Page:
Belarus will repair disused Soviet missile silos as part of the Vladimir Putin’s plan to deploy nuclear weapons in the country, its President has said.
Alexander Lukashenko made the pledge during a speech to Belarus’ parliament in which he also formally accepted the Kremlin’s demand to station nuclear missiles in the country.
“I am not trying to intimidate or blackmail anyone. I want to safeguard the Belarusian state and ensure peace for the Belarusian people,” he said
Russia’s Kommersant newspaper reported that Mr Lukashenko told his military to repair sites in Belarus where Soviet Topol missile systems armed with nuclear warheads were previously stored.
After the collapse of the Soviet Union in 1991, Belarus had been left with nuclear missiles. These were returned to Russia under an agreement signed in the mid-1990s agreement.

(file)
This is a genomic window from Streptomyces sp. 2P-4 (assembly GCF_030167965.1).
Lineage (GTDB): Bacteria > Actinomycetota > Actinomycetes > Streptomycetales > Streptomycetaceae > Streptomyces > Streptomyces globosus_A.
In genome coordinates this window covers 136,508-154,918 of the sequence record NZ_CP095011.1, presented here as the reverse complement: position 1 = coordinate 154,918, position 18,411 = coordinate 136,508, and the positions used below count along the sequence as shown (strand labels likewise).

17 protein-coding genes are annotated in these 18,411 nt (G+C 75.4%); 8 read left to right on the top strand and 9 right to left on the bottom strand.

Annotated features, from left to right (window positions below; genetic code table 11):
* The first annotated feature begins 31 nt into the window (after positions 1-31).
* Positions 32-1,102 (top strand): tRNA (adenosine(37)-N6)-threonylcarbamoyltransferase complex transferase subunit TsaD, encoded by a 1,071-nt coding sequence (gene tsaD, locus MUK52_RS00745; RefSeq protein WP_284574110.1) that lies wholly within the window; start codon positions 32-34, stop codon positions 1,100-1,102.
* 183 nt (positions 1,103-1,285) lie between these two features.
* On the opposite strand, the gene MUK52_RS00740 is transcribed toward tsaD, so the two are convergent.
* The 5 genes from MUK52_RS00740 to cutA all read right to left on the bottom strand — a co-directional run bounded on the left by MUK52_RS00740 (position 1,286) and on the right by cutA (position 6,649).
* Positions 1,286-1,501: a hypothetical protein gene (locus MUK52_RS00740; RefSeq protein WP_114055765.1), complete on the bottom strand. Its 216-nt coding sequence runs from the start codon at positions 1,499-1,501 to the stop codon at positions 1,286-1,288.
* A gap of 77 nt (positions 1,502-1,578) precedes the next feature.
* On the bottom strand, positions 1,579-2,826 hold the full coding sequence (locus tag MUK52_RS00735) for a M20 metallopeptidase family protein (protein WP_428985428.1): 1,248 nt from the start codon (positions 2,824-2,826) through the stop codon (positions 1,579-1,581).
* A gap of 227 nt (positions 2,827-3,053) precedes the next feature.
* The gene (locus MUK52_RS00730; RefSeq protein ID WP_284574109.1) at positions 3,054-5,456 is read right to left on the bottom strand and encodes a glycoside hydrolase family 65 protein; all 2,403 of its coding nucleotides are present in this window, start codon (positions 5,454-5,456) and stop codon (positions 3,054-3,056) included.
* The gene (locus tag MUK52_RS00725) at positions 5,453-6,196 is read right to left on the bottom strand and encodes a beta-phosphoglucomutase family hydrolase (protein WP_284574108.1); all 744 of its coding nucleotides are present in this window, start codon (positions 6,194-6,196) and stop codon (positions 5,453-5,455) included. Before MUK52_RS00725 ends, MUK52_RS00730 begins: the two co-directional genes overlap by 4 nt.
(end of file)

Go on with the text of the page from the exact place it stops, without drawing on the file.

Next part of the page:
Belarus is the Kremlin’s most loyal ally and allowed it to launch its full-scale invasion of Ukraine last year from military bases in the south of the country.
Mr Putin ordered nuclear missiles to be positioned in Belarus on Saturday.
Mr Lukashenko earlier warned that the Russian President will use the “most awful” weapon if he believes Russia is in danger of collapsing.
Mr Lukashenko, who is one of the Mr Putin’s closest allies, said: “It is impossible to defeat a nuclear power.
“If the Russian leadership understands that the situation threatens to cause Russia’s disintegration, it will use the most awful weapon. This cannot be allowed.”
He called for an immediate ceasefire in Ukraine and for talks to start on a lasting peace settlement.